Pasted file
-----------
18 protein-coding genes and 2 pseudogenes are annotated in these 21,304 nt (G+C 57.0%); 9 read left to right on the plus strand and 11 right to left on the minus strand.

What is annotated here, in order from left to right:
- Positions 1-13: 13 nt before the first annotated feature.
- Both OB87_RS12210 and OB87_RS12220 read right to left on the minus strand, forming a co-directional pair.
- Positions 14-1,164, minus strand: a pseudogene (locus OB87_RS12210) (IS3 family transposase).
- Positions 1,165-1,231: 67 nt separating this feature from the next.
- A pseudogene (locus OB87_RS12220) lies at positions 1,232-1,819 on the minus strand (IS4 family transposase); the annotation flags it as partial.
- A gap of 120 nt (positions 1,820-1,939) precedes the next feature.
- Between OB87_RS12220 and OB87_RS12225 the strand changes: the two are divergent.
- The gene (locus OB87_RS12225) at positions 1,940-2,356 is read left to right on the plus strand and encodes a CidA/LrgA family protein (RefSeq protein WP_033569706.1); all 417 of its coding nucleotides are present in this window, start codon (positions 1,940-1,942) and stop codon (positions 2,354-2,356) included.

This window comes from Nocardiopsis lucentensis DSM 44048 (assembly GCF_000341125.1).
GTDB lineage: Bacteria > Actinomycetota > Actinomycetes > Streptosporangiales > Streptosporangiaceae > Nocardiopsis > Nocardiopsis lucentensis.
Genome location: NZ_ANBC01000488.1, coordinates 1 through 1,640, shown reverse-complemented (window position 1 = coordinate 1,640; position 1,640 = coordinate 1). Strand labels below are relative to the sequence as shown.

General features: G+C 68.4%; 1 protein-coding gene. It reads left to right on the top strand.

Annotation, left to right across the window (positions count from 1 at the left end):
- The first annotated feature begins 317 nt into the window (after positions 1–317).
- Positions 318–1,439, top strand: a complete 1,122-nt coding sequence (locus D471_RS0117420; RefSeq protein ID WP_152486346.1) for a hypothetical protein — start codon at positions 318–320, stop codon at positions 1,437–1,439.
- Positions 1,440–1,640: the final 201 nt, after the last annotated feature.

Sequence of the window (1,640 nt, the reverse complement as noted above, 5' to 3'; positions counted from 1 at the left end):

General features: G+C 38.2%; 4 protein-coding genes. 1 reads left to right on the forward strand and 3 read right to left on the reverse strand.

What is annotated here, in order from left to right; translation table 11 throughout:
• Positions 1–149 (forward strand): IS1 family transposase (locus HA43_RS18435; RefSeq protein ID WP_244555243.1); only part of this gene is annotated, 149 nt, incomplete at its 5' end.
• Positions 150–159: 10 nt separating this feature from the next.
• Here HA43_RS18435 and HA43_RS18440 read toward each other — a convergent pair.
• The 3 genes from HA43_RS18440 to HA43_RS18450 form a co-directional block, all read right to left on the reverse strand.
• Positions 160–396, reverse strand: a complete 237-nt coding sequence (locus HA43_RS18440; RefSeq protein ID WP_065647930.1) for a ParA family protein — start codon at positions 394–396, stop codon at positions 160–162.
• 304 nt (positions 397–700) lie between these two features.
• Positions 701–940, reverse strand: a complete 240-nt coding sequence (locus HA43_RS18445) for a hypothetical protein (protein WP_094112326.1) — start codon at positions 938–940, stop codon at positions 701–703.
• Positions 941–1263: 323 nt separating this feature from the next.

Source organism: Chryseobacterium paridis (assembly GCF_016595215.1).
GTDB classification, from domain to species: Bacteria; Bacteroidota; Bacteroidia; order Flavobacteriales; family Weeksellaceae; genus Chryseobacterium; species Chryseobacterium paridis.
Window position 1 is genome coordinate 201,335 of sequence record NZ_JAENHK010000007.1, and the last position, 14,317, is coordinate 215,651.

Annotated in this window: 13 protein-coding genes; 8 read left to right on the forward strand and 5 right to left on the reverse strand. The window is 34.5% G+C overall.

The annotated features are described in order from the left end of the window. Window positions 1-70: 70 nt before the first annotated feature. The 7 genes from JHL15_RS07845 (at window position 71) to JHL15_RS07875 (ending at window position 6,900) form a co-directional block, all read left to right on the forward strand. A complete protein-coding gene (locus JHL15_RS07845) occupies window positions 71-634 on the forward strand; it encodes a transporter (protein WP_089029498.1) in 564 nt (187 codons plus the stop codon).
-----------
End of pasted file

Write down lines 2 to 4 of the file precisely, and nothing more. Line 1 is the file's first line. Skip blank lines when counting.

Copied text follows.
What is annotated here, in order from left to right:
- Positions 1-13: 13 nt before the first annotated feature.
- Both OB87_RS12210 and OB87_RS12220 read right to left on the minus strand, forming a co-directional pair.